Tuesday, October 28, 2014

First visit to Brown County State Park

On Oct. 14, I posted some pictures from a visit to charming Nashville, Ind. The excursion stuck on my mind so positively, I returned to Nashville the following weekend not only to tour more of the shops there, but more importantly, to brave the stampede headed to one of Indiana's most popular autumn tourist attractions, Brown County State Park.

It was my first visit to the park; I'd been to Nashville and its shops at least eight or so times, but I'd never ventured to the park, which is on the town's southern fringe.

This is an expansive park, as the map will show if you follow the link (scroll down to the bottom). So I knew I wouldn't get to see much of it. I brought along my circular polarizing filter to use on my Tamron 18-270mm f/3.5-6.3 Di PZD VD lens and Canon 7D. So I decided to find an area near water and concentrate on that.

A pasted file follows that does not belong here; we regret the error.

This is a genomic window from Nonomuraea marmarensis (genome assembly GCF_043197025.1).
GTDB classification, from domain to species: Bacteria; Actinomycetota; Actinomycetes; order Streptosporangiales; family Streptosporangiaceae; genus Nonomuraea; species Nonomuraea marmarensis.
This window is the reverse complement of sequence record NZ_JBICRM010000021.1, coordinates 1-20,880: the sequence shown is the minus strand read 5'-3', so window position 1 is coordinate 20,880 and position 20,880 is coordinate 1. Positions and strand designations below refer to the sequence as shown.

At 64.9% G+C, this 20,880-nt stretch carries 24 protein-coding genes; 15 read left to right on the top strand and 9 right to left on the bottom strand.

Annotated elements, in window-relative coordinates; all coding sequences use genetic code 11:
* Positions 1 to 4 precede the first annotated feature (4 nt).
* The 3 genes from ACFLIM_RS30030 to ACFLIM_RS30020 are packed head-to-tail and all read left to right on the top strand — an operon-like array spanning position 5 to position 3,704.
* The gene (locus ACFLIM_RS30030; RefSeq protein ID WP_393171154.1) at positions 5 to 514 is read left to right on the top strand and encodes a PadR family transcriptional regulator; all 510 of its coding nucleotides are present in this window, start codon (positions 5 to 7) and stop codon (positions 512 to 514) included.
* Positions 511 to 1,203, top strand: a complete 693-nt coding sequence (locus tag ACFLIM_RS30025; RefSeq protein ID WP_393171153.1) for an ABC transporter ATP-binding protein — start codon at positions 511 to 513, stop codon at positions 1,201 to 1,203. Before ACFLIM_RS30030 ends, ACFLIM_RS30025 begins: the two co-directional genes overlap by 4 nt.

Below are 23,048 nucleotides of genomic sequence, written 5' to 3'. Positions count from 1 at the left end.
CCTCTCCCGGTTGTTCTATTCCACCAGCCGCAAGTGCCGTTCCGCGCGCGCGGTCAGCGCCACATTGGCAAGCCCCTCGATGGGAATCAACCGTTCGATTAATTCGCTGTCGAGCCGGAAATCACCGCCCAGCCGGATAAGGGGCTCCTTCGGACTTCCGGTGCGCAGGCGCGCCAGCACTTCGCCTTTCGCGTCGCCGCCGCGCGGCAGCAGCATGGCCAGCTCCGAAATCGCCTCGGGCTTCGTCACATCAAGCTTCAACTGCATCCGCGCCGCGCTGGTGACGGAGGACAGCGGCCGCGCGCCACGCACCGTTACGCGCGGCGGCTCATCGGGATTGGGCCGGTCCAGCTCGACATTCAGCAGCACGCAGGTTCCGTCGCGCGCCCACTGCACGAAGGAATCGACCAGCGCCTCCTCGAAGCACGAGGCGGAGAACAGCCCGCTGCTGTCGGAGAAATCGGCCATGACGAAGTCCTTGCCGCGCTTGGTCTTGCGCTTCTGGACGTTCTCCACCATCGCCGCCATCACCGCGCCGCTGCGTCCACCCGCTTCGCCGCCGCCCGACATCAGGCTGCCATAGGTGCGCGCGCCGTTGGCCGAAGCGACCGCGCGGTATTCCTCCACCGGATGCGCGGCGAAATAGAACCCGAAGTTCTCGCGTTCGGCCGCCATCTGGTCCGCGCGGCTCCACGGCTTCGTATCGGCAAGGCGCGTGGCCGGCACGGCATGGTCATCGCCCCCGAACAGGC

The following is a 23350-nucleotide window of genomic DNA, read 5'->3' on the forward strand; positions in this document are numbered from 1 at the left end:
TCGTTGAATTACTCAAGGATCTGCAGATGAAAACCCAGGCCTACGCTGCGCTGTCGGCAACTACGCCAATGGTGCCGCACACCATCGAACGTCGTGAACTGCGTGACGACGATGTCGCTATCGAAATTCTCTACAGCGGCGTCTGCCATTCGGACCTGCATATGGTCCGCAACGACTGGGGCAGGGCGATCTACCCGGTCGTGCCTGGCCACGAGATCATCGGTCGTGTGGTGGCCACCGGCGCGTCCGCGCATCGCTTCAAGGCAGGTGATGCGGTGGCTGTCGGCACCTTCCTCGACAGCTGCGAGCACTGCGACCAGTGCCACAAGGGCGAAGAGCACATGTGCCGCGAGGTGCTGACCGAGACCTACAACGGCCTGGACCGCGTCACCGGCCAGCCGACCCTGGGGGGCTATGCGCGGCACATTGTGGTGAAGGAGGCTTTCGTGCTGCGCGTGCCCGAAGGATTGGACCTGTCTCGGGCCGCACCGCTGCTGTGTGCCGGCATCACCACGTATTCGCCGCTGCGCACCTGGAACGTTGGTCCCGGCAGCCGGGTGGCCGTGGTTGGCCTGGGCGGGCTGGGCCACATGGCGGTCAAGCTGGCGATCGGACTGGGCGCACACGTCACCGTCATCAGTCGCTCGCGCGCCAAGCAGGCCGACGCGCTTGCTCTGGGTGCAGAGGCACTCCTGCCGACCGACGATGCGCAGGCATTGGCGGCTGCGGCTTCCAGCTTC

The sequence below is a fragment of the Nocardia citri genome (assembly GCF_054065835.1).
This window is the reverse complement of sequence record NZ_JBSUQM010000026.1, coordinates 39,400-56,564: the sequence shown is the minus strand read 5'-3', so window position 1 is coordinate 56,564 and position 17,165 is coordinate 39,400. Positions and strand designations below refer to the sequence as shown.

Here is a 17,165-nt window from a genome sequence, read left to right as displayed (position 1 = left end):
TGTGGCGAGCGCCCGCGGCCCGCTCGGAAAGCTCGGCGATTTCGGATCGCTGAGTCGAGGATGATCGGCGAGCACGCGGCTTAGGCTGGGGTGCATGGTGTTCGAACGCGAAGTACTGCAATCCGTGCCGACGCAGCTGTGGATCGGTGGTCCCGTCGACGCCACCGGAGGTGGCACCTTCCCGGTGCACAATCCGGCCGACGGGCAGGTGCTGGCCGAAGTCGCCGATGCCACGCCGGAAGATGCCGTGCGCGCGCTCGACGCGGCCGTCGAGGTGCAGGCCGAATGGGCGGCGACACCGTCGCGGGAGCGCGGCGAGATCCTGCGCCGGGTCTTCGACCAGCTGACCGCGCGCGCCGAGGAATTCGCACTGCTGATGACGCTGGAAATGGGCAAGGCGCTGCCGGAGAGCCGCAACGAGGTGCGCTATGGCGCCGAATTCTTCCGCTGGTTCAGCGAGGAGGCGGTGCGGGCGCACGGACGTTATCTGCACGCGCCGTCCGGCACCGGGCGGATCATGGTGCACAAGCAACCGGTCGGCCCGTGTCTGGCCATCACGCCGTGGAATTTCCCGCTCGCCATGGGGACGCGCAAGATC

The park has two lakes -- Ogle and Strahl -- and each is surrounded by a pedestrian trail. Ogle is the larger lake and closer to the entrance, so that's where I ended up. Most of the images in this post were taken on that journey around the lake.

The trail's interesting stairs infrastructure was a subject of several of the images, you'll notice. As has been the case with most of my landscapes these days, I bracketed my shots for exposure to allow for treatment in high-dynamic range (HDR) software during post-processing. Most of these images are HDR renderings. A few -- virtually all of the ones with people in them -- are single frame shots.

The images are not presented in chronological order, although the last two shots were taken on the departure from the lake and park, including a pull-over to get that overlook shot into the park. One other note: I present two "looks" of a similar scene of a water reflection shot, one taken zoomed back, the other zoomed in. I couldn't decide which I liked better.

I revisited Nashville on the same trip and took more pictures there. I haven't begun to process those, so a post featuring those photos is a ways off.